Getting to Know Literacy Learners<br />1. Literacy Autobiography<br />The learner communicates what <br /> types of incidents have occurred in their lives that have made a difference regarding literacy (Laureate Education Inc., 2011a). <br />2. Reading Inventory<br />The teacher evaluates the student's reading capabilities so that text is selected for the appropriate reading level<br />(Afflerbach, 2007).<br />
Creating a Literate Environment <br />Student A: Literacy Autobiographies.<br />This student had no recollection of a specific event in the past that would constitute a positive experience regarding reading or writing.<br />Reading Inventory.<br />This student was not able to decode unfamiliar words without assistance. His reading was choppy and not free-flowing. He scored poorly on his comprehension questionnare. <br />Creation: <br />Instruction at reading and interest level. This will create a positive learning environment that fostered a rich base of creativity and imagination with the use of reading and writing embedded into all subject matters. <br />
Student B: Literacy Autobiography. <br />I decided to use a verbal Literacy Autobiography rather than a written one due to his Individual Educational Plan (IEP). I found that he loved to read. He was interested in Star Wars books and Comic books.<br />Reading Inventory.<br />I found a reading passage from two grade levels lower that he was able to read independently. I did not perform the comprehension questions with this student because his attention was starting to fade and he was not engaged in the activity any longer. I would have not have been able to produce accurate and valid result because he was not focused on the task. <br />Creation: <br />I will use reading materials at his current reading level. The learning environment will be full of creative books with simbiotic relations. <br />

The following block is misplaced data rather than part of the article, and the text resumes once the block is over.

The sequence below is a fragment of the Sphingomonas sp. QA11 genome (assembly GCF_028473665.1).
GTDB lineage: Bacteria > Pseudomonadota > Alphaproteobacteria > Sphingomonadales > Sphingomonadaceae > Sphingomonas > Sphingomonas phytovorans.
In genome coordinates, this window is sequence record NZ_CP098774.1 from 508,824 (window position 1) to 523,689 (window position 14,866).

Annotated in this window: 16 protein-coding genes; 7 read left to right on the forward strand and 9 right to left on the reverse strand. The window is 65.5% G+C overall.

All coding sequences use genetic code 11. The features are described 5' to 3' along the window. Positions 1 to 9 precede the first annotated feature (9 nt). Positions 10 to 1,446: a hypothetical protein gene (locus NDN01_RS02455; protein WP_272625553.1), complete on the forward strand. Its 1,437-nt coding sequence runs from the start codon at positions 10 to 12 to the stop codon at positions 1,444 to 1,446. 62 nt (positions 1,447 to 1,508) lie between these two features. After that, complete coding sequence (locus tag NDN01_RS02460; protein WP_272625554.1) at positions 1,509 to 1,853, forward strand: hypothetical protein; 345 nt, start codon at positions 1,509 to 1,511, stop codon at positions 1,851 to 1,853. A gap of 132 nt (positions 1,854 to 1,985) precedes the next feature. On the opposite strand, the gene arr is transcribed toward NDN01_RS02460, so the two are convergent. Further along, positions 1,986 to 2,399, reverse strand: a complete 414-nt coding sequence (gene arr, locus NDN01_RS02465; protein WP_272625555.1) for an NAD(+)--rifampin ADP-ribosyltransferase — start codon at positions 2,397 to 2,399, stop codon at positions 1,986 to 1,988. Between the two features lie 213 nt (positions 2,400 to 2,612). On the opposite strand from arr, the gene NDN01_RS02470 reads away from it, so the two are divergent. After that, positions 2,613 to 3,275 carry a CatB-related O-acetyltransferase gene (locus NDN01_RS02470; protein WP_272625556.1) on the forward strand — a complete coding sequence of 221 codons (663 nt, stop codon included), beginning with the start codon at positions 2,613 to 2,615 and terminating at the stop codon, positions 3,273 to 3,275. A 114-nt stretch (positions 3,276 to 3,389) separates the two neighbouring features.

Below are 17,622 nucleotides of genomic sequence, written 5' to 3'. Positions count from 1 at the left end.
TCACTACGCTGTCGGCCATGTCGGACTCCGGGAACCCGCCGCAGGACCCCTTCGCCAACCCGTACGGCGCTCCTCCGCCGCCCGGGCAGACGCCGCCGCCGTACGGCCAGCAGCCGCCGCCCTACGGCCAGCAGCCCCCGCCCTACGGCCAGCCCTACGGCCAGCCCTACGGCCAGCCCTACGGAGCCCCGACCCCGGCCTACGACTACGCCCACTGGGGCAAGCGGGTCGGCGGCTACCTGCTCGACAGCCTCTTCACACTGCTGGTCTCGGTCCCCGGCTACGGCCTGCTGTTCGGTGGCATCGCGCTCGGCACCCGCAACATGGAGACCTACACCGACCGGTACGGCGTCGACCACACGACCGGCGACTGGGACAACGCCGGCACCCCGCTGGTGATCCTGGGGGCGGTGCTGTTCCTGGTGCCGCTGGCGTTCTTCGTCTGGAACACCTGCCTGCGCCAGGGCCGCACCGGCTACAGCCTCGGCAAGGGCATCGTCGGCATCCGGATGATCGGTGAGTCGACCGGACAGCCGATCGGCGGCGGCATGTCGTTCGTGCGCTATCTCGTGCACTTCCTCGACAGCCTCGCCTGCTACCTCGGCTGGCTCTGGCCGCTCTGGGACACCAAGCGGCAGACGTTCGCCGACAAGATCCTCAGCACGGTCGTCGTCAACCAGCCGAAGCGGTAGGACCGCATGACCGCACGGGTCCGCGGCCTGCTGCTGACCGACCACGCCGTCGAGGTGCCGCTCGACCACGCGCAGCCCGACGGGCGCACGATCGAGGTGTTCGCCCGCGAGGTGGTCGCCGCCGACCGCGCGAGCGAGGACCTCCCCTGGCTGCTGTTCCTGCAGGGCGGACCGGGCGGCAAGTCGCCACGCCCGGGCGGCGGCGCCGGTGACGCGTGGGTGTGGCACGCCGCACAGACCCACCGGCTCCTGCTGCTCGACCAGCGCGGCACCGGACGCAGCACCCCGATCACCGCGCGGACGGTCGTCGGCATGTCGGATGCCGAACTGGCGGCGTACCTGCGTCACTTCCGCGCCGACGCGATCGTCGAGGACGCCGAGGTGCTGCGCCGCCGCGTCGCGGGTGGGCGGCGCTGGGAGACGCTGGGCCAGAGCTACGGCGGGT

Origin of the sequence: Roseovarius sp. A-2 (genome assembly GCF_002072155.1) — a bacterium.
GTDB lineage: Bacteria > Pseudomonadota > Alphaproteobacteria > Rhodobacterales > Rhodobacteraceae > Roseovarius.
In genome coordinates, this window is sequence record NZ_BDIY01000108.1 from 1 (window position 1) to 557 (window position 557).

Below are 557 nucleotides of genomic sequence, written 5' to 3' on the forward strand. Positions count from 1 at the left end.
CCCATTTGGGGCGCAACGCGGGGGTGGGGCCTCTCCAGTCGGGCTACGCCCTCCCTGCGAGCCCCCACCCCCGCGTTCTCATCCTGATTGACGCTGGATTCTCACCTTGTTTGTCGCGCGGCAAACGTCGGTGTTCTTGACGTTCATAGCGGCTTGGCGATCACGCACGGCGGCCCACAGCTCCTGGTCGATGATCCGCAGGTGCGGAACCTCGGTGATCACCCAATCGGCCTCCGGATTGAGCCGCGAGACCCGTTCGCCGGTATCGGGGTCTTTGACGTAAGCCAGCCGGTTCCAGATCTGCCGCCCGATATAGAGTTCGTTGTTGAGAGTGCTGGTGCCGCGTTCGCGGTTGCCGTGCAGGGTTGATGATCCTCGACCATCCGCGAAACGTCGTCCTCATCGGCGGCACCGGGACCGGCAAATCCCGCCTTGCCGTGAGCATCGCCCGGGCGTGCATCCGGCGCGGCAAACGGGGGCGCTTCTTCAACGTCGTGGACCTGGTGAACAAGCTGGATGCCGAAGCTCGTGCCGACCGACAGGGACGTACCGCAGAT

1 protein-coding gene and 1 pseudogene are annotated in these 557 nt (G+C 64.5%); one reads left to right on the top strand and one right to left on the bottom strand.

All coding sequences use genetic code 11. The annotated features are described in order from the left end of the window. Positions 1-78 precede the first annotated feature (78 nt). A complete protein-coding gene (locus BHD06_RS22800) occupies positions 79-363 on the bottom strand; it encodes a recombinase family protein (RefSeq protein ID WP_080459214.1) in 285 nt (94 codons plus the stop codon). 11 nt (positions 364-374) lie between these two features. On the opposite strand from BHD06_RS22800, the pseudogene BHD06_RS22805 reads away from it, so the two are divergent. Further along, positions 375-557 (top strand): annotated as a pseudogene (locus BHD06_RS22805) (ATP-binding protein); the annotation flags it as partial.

Selecting Texts<br />The literacy matrix encompasses 6 dimensions of student difficulty. These are how hard or easy the text is, whether the text is informational or narrative, and does the text use linguistic or semiotic communication (Laureate Education Inc., 2011b). <br />
Creating a Literate Environment <br />Informational, Narrative, and Internet Texts<br />Selected based on the literacy autobiography and reading inventory. <br />Student A: Volcanoes<br />The informational text had colorful pictures paired with striking captions. A comic book regarding science was selected for the narrative text. The internet text was about a diverse culture to engage and motivate the student. <br />Student B: Weather<br />All texts were selected at this student's current reading level. The informational text was simbiotic based with a variety of pictures and graphs. The student could make strong personal connections with the narrative text about the winter. I used unfamilar texts for the internet texts regarding a holiday tradition. <br />
Literacy Lesson: Interactive Perspective <br />Providing students with opportunities to connect to a text is an important and necessary step to the success of implementing effective learning opportunities (Laureate Education Inc., 2011c). <br />